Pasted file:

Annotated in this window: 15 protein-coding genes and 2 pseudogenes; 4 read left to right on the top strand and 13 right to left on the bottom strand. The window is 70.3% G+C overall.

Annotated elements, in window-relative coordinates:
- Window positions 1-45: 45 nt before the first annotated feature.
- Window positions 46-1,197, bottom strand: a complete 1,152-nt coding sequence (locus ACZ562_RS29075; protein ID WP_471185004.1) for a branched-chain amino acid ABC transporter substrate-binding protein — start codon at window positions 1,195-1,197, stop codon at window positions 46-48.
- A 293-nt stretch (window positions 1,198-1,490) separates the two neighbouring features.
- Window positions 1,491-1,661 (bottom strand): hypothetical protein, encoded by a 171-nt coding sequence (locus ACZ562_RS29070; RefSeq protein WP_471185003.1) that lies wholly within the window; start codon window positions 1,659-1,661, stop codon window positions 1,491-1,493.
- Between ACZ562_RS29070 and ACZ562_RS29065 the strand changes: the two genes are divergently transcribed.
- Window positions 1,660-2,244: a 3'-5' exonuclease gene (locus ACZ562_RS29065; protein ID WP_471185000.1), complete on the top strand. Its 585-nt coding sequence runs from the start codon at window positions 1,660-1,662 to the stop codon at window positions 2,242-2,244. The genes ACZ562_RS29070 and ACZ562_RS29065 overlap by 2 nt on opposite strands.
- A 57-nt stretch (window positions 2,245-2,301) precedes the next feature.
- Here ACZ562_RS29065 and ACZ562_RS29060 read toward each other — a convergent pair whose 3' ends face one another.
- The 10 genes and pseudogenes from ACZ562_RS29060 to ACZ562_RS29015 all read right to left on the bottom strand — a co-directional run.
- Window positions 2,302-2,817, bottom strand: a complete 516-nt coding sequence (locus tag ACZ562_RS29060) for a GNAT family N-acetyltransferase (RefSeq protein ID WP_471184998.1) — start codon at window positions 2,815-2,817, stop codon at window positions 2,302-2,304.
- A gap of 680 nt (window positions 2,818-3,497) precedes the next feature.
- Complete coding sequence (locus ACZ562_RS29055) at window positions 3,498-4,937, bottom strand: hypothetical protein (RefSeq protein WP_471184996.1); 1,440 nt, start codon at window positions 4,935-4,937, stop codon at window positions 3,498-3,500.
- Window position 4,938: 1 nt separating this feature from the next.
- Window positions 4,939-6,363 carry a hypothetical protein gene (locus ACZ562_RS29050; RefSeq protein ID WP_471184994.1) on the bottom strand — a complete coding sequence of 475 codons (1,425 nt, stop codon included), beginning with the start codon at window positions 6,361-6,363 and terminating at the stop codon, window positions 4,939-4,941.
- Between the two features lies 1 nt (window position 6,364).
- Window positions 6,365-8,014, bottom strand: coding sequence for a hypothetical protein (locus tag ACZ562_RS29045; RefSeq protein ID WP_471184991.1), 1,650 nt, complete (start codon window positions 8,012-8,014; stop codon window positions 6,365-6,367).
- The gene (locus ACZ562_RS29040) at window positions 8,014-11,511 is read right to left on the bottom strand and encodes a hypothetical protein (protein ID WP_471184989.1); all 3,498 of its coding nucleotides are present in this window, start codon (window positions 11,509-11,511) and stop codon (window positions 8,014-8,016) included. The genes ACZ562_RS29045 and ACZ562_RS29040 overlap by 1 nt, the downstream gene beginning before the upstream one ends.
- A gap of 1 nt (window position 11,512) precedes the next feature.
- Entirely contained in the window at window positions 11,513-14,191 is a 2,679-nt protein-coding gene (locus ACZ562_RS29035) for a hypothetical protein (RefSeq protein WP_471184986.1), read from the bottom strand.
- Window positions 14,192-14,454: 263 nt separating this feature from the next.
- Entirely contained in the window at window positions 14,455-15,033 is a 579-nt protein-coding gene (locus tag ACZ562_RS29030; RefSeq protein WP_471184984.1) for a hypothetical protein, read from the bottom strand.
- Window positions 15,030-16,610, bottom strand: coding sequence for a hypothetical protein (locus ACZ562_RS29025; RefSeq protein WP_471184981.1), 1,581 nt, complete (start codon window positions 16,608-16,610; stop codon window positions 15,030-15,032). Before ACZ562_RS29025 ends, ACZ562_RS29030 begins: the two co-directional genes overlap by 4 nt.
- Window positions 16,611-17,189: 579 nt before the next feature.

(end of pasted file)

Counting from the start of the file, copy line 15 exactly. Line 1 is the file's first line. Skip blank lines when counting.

- Window position 4,938: 1 nt separating this feature from the next.